skip navigation


Register for Latest Research

Stay Informed
Register with NCJRS to receive NCJRS's biweekly e-newsletter JUSTINFO and additional periodic emails from NCJRS and the NCJRS federal sponsors that highlight the latest research published or sponsored by the Office of Justice Programs.

NCJRS Abstract

The document referenced below is part of the NCJRS Virtual Library collection. To conduct further searches of the collection, visit the Virtual Library. See the Obtain Documents page for direction on how to access resources online, via mail, through interlibrary loans, or in a local library.


NCJ Number: 200719 Find in a Library
Title: Eyewitness Account: Police Called Into Court Today Have a New Ally, They Can Go to the Tape
Journal: Police: The Law Enforcement Magazine  Volume:27  Issue:5  Dated:May 2003  Pages:32-35
Author(s): Dave Douglas
Date Published: May 2003
Page Count: 4
Type: Legislation/Policy Description
Format: Article
Language: English
Country: United States of America
Annotation: This article discusses the advantages of using in-car video in police cars.
Abstract: In-car video systems in police vehicles monitor the behavior of police officers and have actually proved to be a police officer’s best friend in many unwarranted lawsuits. Countless court cases nationwide have been avoided because defendants and their attorneys were allowed to view in-car video footage as part of the discovery prior to trial. In-car video can be the best witness against a motorist or suspect. Videos of officers being murdered help investigators track down the assailants. Footage of officers searching a trunk with accompanying audio of the prior conversation with the suspect that developed the probable cause has been used to gain admissibility for evidence. Because it can prevent lawsuits and shorten court testimony, the cost savings of using in-car video can be significant. VHS videotape has been the standard for in-car systems for years. If still offers the advantages of ease of use, recording time, and availability of a TV and VCR combination in courtrooms. Another tape-based format that is very popular for in-car video systems is Hi-8. Hi-8 offers better resolution than VHS, meaning that more video and audio information can be put on one tape. The newest technology being offered in law enforcement video is digital recording. One of the best features of digital recording is the pre-event recording, which automatically captures between 25 seconds and 4 minutes of video before the recorder is activated. One problem with many in-car video systems is that they record a very narrow view of the scene, usually directly in front of the car. There are some models that can be adjusted to record a wider view.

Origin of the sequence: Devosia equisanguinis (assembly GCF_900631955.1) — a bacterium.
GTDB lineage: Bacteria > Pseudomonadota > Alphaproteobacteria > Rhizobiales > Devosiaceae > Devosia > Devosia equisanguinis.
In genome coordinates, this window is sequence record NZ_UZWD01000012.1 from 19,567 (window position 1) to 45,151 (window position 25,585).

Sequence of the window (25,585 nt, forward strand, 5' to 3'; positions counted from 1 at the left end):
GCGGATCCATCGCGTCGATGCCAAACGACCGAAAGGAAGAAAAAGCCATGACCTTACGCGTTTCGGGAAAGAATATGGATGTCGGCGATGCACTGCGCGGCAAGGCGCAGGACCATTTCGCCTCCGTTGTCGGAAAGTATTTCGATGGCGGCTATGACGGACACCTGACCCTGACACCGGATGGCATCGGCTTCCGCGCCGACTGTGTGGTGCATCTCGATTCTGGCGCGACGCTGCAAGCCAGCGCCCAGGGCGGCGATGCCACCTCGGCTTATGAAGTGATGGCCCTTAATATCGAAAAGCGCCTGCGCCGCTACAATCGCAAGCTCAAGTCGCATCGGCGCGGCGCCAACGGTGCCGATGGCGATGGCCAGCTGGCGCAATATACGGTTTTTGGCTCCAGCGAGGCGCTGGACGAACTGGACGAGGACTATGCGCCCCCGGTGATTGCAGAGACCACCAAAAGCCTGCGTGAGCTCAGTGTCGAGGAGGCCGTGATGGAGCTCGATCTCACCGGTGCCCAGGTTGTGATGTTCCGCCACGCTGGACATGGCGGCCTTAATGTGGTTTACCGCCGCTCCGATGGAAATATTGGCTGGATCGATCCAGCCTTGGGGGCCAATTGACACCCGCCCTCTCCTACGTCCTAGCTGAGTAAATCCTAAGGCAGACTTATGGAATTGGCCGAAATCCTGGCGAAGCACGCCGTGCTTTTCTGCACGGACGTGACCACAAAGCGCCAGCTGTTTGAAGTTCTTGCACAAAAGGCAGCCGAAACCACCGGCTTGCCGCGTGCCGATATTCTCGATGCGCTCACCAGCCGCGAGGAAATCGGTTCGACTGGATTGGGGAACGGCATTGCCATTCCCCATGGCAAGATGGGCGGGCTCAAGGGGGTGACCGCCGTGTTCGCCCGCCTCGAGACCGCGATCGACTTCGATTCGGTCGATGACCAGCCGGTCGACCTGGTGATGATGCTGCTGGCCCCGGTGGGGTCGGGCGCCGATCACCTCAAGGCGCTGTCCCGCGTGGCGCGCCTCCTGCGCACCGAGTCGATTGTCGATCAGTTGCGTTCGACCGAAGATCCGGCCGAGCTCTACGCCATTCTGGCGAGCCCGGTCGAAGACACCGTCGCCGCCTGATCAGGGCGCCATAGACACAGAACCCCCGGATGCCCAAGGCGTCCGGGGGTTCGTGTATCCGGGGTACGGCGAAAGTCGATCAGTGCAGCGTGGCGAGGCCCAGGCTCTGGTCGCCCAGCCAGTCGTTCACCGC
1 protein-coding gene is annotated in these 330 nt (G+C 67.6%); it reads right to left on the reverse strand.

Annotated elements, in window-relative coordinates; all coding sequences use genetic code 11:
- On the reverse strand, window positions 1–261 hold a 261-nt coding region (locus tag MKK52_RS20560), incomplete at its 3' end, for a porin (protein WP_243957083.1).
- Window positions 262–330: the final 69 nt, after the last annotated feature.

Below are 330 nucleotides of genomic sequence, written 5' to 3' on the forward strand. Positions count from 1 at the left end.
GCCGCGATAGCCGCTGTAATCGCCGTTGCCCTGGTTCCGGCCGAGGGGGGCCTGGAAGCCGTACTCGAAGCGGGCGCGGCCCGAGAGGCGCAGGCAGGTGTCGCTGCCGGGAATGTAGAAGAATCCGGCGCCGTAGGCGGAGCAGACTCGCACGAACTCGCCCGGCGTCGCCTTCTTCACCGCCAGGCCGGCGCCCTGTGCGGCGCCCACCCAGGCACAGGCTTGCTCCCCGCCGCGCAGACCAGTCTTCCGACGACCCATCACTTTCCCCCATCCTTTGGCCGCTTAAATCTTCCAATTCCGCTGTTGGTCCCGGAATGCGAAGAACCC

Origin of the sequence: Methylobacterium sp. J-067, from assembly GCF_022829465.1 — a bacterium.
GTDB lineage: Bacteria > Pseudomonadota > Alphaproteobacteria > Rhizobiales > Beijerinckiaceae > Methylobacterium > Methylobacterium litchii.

Main Term(s): Police equipment; Videotaping arrestees
Index Term(s): Arraignment; Arrest and apprehension; Arrest procedures; Audiovisual aids; Video imaging; Visual communications
To cite this abstract, use the following link:

*A link to the full-text document is provided whenever possible. For documents not available online, a link to the publisher's website is provided. Tell us how you use the NCJRS Library and Abstracts Database - send us your feedback.